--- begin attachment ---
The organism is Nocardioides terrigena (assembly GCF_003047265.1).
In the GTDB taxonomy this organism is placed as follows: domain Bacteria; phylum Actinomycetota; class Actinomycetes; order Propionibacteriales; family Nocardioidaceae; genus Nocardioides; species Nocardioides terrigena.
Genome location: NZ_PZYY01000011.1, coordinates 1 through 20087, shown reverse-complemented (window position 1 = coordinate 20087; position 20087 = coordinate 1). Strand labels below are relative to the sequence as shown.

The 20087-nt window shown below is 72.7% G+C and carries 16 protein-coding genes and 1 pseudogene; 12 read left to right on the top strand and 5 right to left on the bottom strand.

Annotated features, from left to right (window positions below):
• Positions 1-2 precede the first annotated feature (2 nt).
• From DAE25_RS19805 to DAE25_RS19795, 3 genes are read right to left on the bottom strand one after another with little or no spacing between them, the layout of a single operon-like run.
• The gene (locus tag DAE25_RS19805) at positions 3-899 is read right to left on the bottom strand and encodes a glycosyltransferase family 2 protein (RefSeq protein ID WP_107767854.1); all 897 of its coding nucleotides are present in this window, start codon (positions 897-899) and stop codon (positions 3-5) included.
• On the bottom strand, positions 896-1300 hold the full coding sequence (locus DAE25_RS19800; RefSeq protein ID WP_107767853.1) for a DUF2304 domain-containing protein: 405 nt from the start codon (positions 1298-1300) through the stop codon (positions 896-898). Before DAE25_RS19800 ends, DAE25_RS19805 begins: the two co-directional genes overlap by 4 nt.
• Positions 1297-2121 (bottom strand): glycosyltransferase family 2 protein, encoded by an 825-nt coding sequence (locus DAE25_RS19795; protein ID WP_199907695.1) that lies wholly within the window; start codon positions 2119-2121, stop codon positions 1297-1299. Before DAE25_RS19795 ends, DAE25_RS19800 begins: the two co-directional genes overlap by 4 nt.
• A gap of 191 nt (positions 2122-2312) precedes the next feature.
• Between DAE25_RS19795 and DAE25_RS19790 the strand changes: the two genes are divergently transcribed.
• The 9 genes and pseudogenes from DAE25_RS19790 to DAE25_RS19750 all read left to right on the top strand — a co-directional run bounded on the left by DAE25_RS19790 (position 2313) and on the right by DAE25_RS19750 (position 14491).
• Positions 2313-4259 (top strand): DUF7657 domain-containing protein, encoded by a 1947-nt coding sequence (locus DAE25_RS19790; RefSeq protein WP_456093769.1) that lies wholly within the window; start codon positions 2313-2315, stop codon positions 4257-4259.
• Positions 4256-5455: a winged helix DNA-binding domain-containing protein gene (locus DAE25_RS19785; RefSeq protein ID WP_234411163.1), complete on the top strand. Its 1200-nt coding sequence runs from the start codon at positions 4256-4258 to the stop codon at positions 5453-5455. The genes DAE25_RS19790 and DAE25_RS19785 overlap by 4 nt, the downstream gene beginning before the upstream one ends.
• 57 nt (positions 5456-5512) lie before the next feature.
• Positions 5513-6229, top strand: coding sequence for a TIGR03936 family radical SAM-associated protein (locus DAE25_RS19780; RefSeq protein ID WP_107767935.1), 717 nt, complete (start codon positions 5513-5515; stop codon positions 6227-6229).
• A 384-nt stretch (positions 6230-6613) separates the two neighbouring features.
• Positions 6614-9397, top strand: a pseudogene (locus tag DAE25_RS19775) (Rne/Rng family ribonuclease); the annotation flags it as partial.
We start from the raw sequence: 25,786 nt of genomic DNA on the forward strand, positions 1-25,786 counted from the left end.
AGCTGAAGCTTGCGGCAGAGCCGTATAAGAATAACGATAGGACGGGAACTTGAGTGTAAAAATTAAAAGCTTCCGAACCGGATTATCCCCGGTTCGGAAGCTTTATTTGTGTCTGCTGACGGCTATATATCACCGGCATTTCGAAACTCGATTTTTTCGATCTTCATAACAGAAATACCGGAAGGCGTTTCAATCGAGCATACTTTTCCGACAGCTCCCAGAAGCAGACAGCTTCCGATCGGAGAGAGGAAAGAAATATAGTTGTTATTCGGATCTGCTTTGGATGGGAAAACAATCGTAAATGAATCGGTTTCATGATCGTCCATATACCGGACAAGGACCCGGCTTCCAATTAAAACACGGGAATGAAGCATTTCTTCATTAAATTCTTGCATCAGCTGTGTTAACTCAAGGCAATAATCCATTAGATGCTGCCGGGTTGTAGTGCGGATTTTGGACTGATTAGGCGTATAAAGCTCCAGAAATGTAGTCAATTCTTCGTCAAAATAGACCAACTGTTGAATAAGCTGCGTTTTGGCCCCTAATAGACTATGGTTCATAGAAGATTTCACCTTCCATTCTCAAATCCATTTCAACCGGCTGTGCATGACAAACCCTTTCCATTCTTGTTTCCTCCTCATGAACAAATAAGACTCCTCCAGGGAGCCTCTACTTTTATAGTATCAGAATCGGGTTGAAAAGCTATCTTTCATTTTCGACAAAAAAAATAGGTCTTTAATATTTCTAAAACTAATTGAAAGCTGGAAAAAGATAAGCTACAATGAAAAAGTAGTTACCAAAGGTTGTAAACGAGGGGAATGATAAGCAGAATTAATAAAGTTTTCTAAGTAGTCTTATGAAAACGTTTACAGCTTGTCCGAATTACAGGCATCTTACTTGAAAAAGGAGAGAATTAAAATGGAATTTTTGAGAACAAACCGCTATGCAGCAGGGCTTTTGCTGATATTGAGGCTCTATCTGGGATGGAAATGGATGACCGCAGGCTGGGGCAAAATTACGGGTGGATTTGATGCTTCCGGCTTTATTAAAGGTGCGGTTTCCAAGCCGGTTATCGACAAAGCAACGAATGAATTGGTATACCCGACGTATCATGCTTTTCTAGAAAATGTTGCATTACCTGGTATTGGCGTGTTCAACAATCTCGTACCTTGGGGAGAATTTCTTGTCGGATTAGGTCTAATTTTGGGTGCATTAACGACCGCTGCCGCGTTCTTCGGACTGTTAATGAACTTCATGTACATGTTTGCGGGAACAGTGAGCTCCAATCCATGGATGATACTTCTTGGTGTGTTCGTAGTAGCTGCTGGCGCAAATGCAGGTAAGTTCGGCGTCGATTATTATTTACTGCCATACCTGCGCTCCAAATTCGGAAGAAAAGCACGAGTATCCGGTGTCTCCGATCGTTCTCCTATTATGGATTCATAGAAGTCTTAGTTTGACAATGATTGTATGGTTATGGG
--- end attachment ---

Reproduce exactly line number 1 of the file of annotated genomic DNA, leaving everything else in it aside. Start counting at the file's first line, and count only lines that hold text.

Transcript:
The organism is Nocardioides terrigena (assembly GCF_003047265.1).